- Year Published: 1873
- Language: English
- Country of Origin: France
- Source: Verne, J. (1873) Around the World in 80 Days Paris, France: Routledge
- Flesch–Kincaid Level: 8.0
- Word Count: 1,673
Verne, J. (1873). Chapter 16: In Which Fix Does Not Seem to Understand in the Least What is Said to Him. Around the World in 80 Days (Lit2Go Edition). Retrieved December 04, 2013, from
Verne, Jules. "Chapter 16: In Which Fix Does Not Seem to Understand in the Least What is Said to Him." Around the World in 80 Days. Lit2Go Edition. 1873. Web. <>. December 04, 2013.
Jules Verne, "Chapter 16: In Which Fix Does Not Seem to Understand in the Least What is Said to Him," Around the World in 80 Days, Lit2Go Edition, (1873), accessed December 04, 2013,.
The Rangoon—one of the Peninsular and Oriental Company's boats plying in the Chinese and Japanese seas—was a screw steamer, built of iron, weighing about seventeen hundred and seventy tons, and with engines of four hundred horse–power. She was as fast, but not as well fitted up, as the Mongolia, and Aouda was not as comfortably provided for on board of her as Phileas Fogg could have wished. However, the trip from Calcutta to Hong Kong only comprised some three thousand five hundred miles, occupying from ten to twelve days, and the young woman was not difficult to please.
During the first days of the journey Aouda became better acquainted with her protector, and constantly gave evidence of her deep gratitude for what he had done. The phlegmatic gentleman listened to her, apparently at least, with coldness, neither his voice nor his manner betraying the slightest emotion; but he seemed to be always on the watch that nothing should be wanting to Aouda's comfort. He visited her regularly each day at certain hours, not so much to talk himself, as to sit and hear her talk. He treated her with the strictest politeness, but with the precision of an automaton, the movements of which had been arranged for this purpose. Aouda did not quite know what to make of him, though Passepartout had given her some hints of his master's eccentricity, and made her smile by telling her of the wager which was sending him round the world. After all, she owed Phileas Fogg her life, and she always regarded him through the exalting medium of her gratitude.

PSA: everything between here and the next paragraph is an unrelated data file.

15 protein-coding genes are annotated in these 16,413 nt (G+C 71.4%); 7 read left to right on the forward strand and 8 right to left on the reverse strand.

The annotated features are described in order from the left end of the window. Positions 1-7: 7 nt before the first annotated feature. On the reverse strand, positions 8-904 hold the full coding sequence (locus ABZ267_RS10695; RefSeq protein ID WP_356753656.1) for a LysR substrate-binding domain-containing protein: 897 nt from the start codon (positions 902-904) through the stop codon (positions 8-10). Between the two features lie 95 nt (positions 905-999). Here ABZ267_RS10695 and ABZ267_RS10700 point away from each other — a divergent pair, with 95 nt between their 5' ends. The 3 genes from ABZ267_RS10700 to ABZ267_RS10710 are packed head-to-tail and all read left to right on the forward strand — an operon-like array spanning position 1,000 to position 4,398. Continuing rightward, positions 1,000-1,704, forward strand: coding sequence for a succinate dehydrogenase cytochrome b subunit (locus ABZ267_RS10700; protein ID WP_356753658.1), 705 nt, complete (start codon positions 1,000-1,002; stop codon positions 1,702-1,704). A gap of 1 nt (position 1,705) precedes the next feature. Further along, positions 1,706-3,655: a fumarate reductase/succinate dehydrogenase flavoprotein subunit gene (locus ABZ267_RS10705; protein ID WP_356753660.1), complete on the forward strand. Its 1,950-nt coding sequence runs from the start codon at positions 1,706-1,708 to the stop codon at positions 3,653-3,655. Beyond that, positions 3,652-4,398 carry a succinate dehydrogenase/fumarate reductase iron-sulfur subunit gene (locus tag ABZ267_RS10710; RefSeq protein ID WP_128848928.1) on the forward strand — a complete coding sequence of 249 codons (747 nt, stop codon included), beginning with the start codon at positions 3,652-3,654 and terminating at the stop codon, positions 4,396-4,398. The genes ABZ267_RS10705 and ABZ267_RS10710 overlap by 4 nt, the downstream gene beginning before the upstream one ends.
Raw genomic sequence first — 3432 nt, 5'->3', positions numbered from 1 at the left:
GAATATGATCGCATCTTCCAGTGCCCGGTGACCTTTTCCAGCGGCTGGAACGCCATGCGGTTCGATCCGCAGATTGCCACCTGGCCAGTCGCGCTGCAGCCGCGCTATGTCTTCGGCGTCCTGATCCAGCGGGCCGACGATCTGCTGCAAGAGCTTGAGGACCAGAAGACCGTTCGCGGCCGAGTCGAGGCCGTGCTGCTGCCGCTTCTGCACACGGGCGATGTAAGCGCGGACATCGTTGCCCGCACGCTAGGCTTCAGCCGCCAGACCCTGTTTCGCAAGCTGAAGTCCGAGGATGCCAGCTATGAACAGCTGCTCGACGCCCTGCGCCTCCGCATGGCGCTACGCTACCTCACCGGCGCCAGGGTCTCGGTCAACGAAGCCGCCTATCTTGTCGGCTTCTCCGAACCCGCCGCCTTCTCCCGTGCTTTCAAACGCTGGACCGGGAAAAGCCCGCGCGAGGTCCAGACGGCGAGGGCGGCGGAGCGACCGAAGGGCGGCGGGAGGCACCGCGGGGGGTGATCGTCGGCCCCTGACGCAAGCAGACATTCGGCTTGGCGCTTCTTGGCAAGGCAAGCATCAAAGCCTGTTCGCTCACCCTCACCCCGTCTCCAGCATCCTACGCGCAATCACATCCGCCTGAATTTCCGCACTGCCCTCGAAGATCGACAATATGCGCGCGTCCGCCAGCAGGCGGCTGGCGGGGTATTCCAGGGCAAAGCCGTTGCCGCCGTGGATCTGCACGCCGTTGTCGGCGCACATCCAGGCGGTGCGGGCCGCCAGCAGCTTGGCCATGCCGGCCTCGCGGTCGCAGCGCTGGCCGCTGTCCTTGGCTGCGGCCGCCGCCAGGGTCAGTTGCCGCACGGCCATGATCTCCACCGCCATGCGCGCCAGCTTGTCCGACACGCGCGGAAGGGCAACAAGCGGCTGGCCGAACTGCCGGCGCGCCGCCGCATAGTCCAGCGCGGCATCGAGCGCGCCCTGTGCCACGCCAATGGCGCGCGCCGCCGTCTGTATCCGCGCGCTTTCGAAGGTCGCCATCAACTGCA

Aouda confirmed the Parsee guide's narrative of her touching history. She did, indeed, belong to the highest of the native races of India. Many of the Parsee merchants have made great fortunes there by dealing in cotton; and one of them, Sir Jametsee Jeejeebhoy, was made a baronet by the English government. Aouda was a relative of this great man, and it was his cousin, Jeejeeh, whom she hoped to join at Hong Kong. Whether she would find a protector in him she could not tell; but Mr. Fogg essayed to calm her anxieties, and to assure her that everything would be mathematically—he used the very word—arranged. Aouda fastened her great eyes, "clear as the sacred lakes of the Himalaya," upon him; but the intractable Fogg, as reserved as ever, did not seem at all inclined to throw himself into this lake.
The first few days of the voyage passed prosperously, amid favourable weather and propitious winds, and they soon came in sight of the great Andaman, the principal of the islands in the Bay of Bengal, with its picturesque Saddle Peak, two thousand four hundred feet high, looming above the waters. The steamer passed along near the shores, but the savage Papuans, who are in the lowest scale of humanity, but are not, as has been asserted, cannibals, did not make their appearance.
The panorama of the islands, as they steamed by them, was superb. Vast forests of palms, arecs, bamboo, teakwood, of the gigantic mimosa, and tree–like ferns covered the foreground, while behind, the graceful outlines of the mountains were traced against the sky; and along the coasts swarmed by thousands the precious swallows whose nests furnish a luxurious dish to the tables of the Celestial Empire. The varied landscape afforded by the Andaman Islands was soon passed, however, and the Rangoon rapidly approached the Straits of Malacca, which gave access to the China seas.
What was detective Fix, so unluckily drawn on from country to country, doing all this while? He had managed to embark on the Rangoon at Calcutta without being seen by Passepartout, after leaving orders that, if the warrant should arrive, it should be forwarded to him at Hong Kong; and he hoped to conceal his presence to the end of the voyage. It would have been difficult to explain why he was on board without awakening Passepartout's suspicions, who thought him still at Bombay. But necessity impelled him, nevertheless, to renew his acquaintance with the worthy servant, as will be seen.